Improving the Future with Stories from the Past
It was half past noon in Tumlingtar, Sankhuwasabha, as 23-year-old skilled birth attendant, Romila, sat in a meeting with health staff and local authorities. As they discussed ideas to improve coordination and efficiency at the facility recently renovated by One Heart World-Wide, screams brought the conversation to a halt.
Romila rushed outside to find a cluster of people carrying a young woman in a stretcher high above their shoulders. After directing them towards the delivery room, Romila spoke to the woman’s husband who told her that the woman had given birth just over an hour ago at their home but the placenta had failed to deliver. She was only eighteen and although her newborn was healthy, the hour-long journey from her home in neighboring Bhojpur left her weak and short of blood.
“She showed a lot of determination to be fighting against the pain,” admitted Romila. Nevertheless, her vital signs were worrying and Romila knew they had to take action immediately to reduce the risk of further complication.
Soon after their arrival, preparations began to remove the placenta manually. The young woman received several treatments in order to begin the procedure. IV’s were inserted into both of her hands where she was injected with pain medicine and Ampicillin for prophylaxis. Her bladder was manually emptied using a catheter and several blood tests conducted to check her hemoglobin levels.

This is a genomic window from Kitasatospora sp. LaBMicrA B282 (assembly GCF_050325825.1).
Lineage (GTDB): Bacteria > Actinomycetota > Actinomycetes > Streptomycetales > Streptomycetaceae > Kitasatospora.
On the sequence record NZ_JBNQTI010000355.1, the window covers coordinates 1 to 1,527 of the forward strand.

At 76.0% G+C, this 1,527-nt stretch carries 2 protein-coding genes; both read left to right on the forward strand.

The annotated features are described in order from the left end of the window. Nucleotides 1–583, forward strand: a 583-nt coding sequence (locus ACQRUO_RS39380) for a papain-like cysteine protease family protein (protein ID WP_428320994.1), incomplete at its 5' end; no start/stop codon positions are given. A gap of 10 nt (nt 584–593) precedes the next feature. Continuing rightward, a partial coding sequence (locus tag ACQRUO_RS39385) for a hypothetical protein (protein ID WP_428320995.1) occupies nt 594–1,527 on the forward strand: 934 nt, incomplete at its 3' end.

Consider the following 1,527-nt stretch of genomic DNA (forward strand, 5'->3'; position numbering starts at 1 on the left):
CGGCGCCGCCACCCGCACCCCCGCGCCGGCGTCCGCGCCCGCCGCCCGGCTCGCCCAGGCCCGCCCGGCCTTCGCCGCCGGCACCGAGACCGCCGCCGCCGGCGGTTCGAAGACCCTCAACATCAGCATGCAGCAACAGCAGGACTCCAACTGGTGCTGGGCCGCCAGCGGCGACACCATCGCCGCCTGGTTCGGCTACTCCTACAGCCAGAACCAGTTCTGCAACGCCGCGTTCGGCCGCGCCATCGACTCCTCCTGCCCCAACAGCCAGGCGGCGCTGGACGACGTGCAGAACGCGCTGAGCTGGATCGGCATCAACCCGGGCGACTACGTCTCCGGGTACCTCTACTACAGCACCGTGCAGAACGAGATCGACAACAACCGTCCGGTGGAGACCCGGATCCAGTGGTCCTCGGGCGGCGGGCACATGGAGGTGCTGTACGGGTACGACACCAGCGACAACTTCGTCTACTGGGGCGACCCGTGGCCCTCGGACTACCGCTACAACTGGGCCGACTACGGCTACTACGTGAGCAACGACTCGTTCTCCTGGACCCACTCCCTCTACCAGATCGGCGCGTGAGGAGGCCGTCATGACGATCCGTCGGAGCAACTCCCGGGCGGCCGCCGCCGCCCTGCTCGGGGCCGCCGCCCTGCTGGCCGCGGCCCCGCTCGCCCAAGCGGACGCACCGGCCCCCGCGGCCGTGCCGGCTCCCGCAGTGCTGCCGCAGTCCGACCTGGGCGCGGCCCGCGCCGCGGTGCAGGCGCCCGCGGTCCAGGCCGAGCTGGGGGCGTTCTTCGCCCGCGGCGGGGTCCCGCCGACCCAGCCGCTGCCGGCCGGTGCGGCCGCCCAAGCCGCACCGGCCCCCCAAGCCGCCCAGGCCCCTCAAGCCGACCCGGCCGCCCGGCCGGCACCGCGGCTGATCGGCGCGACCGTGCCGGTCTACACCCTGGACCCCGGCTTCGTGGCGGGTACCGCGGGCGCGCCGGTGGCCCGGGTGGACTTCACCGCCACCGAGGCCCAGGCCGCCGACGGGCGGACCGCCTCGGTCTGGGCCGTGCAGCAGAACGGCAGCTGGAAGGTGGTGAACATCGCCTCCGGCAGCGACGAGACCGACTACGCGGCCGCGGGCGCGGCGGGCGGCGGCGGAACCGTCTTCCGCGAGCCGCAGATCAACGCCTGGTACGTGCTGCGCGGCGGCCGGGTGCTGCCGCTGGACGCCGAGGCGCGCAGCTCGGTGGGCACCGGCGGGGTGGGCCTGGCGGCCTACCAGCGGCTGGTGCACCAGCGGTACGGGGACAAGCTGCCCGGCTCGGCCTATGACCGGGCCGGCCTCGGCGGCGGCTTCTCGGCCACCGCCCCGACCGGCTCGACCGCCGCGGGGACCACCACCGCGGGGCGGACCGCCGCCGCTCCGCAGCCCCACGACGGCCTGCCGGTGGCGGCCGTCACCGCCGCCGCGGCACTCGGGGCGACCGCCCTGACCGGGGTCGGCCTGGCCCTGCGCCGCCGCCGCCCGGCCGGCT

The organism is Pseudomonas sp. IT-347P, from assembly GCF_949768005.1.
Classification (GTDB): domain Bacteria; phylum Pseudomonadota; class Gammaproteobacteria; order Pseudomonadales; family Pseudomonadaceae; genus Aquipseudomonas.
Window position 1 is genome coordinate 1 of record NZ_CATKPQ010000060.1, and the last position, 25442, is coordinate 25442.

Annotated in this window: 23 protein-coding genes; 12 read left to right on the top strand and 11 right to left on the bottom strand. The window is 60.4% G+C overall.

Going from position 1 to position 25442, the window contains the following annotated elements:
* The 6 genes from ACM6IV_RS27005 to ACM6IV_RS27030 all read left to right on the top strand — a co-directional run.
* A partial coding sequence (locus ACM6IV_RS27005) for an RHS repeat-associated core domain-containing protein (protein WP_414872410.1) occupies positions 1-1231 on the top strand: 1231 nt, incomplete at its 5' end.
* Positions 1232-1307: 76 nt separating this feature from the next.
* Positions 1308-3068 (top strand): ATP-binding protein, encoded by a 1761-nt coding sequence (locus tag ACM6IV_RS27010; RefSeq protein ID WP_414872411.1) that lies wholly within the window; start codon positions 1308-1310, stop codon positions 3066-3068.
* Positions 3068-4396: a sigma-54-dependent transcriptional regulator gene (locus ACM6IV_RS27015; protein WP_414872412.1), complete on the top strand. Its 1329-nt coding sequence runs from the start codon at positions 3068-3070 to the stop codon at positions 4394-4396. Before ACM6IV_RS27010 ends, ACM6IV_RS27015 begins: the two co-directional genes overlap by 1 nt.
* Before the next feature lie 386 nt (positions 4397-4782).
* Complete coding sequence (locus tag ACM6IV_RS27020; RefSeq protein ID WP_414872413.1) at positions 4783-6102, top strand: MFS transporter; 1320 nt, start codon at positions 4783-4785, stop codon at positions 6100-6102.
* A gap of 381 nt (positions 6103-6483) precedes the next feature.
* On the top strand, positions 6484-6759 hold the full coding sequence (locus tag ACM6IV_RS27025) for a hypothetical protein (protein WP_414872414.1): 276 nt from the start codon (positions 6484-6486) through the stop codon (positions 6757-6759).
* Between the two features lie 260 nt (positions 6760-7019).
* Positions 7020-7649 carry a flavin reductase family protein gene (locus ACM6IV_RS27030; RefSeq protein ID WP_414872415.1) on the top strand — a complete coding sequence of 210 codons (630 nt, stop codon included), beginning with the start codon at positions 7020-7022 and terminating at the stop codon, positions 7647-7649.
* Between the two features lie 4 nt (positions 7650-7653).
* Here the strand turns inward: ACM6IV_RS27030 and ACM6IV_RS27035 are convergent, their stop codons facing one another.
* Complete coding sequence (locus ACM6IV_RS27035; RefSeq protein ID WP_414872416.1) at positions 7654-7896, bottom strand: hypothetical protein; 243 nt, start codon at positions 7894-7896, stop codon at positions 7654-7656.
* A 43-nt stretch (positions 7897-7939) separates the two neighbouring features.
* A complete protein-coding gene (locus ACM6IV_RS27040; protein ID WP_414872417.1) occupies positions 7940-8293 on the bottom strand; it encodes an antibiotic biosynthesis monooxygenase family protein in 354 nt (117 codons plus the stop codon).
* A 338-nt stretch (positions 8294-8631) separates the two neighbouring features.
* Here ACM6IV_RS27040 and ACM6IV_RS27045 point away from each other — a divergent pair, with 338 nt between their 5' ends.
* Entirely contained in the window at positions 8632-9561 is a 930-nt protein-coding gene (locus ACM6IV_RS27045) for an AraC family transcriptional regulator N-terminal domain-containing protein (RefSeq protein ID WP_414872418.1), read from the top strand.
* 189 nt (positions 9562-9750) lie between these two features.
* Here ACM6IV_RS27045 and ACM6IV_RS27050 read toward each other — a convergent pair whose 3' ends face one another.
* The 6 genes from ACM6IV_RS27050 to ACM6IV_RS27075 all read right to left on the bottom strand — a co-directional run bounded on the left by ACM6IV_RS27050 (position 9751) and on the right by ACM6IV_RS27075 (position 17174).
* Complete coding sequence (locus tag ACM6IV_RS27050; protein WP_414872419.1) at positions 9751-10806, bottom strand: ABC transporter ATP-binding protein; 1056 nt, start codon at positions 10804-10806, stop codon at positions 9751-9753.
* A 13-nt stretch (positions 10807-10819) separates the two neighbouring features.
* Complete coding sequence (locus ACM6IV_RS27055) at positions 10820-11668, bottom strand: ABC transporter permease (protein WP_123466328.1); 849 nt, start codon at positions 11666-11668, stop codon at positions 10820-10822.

Once the procedure began, it did not take much time to remove the placenta. The young woman was then taken out of the operating room where she was given hot soup and reunited with her newborn child. By the end of the day, she was back to her normal self, and after staying overnight for precautionary measures, released the next morning.
“It was disheartening to know that the young woman did not have any Antenatal check-ups,” lamented Romila. This was the first time during her pregnancy she sought medical attention and Romila feared had it not been for the complication, the young woman would have continued to deliver at home and carry her pregnancies without seeking medical aid. But now Romila plans to use this example to show other woman the importance of delivering their children under the supervision of trained professionals. “We will show her case to educate and inspire women from her village to come to the birthing center to have safe and hygienic birth,” declared Romila.
She continued by thanking One Heart World-Wide for the renovations on the local birthing center. “Had it not been for the renovations and new equipment,” admitted Romila, “I would not have been confident in my abilities to manage the case. Things have changed for the good, the birthing center now resembles an actual hospital.”
She continued to assert, “We are hopeful that we will be able to inspire women to come to our new birthing center for ANC check-ups and deliveries. We are grateful for One Heart World-Wide for giving us the ability to expand our services and increase the quality of healthcare we provide to save more lives.”
Since we began our work in Nepal, OHW has reached over 100,000 pregnancies and this year alone plans to reach an additional 45,000 pregnancies.